This was firmly rejected by Narva. City officials said that the partnership agreement was signed with the Donetsk city of Ukraine, and not the Russian backed so-called Peoples Republic of Donetsk. There was no appetite among Narvians to support the rogue regime that is today occupying the city of Donetsk.

Estonian troops parade in Narva to mark Estonia's Independence Day [AP]    
Estonian troops parade in Narva to mark Estonia’s Independence Day [AP]    

The NATO guarantee

Perhaps the main reason why Narva is unlikely to be invaded by Russia is NATO’s mutual security guarantee: An attack on one is an attack on all. When commentators say that the “Baltics are next” for Russian aggression, what this really means is that NATO is next.

In the eyes of NATO, the defence of Narva is as important as the defence of New York City. 

So far it appears that Russia understands this. So instead of traditional warfare, or an invasion of the Baltic states, Moscow will test NATO using non-traditional military and security operations – such has cyber-attacks, propaganda, abductions, funding of political parties and pro-Russia NGOs in NATO countries. These acts have become the norm for Russia in Eastern Europe because Moscow knows that NATO is ill-prepared to deal with these sorts of threats.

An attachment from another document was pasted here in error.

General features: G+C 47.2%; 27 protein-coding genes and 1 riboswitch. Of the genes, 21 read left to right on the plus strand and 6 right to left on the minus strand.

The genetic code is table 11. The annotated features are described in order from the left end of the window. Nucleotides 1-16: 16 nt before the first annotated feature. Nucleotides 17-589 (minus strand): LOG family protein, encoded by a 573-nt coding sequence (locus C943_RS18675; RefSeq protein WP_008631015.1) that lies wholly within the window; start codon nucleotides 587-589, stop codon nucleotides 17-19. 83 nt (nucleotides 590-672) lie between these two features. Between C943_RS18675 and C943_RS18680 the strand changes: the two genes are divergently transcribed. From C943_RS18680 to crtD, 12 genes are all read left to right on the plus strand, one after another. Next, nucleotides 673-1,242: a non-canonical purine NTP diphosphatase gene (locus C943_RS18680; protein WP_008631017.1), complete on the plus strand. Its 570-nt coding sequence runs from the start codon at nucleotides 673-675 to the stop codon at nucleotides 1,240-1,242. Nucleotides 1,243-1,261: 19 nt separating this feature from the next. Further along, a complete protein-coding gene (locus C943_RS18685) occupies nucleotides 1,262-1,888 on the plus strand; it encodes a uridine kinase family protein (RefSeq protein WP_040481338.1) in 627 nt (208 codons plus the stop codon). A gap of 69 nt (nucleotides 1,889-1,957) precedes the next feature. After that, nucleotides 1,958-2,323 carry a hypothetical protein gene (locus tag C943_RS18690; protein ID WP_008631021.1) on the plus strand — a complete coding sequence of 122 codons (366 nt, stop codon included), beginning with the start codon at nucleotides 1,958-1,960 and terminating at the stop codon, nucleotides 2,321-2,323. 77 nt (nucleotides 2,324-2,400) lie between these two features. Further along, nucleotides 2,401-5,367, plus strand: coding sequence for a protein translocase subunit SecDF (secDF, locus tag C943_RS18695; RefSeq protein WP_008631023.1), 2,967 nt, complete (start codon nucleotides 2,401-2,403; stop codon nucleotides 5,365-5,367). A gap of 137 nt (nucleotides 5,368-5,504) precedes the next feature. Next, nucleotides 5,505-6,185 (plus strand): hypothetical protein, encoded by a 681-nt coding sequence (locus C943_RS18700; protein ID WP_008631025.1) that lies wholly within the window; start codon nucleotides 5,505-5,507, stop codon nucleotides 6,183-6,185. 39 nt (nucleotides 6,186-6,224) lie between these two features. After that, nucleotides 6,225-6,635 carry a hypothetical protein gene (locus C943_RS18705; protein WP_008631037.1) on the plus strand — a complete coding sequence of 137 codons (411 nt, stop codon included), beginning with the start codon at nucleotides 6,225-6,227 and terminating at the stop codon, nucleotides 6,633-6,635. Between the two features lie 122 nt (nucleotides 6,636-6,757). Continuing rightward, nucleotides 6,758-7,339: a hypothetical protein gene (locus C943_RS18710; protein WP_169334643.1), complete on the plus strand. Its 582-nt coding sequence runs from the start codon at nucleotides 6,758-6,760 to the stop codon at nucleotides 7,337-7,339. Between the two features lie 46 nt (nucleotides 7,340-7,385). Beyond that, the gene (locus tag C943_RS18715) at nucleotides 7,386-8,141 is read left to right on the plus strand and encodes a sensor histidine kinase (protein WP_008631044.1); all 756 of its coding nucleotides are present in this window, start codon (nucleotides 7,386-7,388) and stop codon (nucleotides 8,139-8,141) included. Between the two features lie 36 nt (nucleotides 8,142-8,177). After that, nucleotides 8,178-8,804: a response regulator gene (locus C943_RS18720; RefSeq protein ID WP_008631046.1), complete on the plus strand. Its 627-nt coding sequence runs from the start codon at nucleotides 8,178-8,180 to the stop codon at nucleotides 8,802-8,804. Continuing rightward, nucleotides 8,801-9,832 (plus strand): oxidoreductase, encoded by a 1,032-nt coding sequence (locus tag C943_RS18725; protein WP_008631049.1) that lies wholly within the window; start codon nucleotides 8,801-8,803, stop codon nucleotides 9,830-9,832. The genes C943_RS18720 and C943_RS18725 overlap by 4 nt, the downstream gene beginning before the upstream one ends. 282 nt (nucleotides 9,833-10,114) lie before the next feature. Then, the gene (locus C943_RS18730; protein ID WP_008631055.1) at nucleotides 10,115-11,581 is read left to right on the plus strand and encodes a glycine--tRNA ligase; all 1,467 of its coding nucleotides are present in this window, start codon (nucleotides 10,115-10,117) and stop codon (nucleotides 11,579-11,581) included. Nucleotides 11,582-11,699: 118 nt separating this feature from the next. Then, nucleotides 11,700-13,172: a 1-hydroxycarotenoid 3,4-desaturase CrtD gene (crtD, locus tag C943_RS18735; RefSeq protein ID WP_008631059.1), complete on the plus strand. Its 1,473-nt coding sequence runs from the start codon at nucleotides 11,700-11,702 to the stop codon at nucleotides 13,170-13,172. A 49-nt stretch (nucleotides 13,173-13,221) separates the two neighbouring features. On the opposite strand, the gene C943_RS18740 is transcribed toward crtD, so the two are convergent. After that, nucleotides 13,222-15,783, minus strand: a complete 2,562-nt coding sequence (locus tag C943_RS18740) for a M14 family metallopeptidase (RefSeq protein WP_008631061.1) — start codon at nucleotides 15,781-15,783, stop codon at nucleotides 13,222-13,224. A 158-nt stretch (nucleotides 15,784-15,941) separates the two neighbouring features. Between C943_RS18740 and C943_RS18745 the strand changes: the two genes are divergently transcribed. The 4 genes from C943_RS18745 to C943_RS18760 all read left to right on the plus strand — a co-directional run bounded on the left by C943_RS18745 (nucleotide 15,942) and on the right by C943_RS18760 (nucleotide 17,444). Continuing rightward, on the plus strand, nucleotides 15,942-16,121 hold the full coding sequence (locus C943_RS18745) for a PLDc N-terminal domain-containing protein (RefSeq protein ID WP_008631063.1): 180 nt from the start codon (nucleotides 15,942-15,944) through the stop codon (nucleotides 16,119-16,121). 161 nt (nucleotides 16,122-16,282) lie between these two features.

Russian speakers know they have it better in Estonia than they would in Russia – and they want to keep it that way.

After Russia’s annexation of Crimea and invasion of eastern Ukraine, nothing can be ruled out. For now, the Baltics should expect more of Moscow’s non-traditional methods of warfare, but as things currently stand, not an outright Russian invasion. 

Vladimir Putin will do what he knows he can get away with and nothing more.

Luke Coffey is a research fellow specialising in transatlantic and Eurasian security at a Washington DC based think-tank. He previously served as a special adviser to the British defence secretary and was a commissioned officer in the United States army.

The views expressed in this article are the author’s own and do not necessarily reflect Al Jazeera’s editorial policy.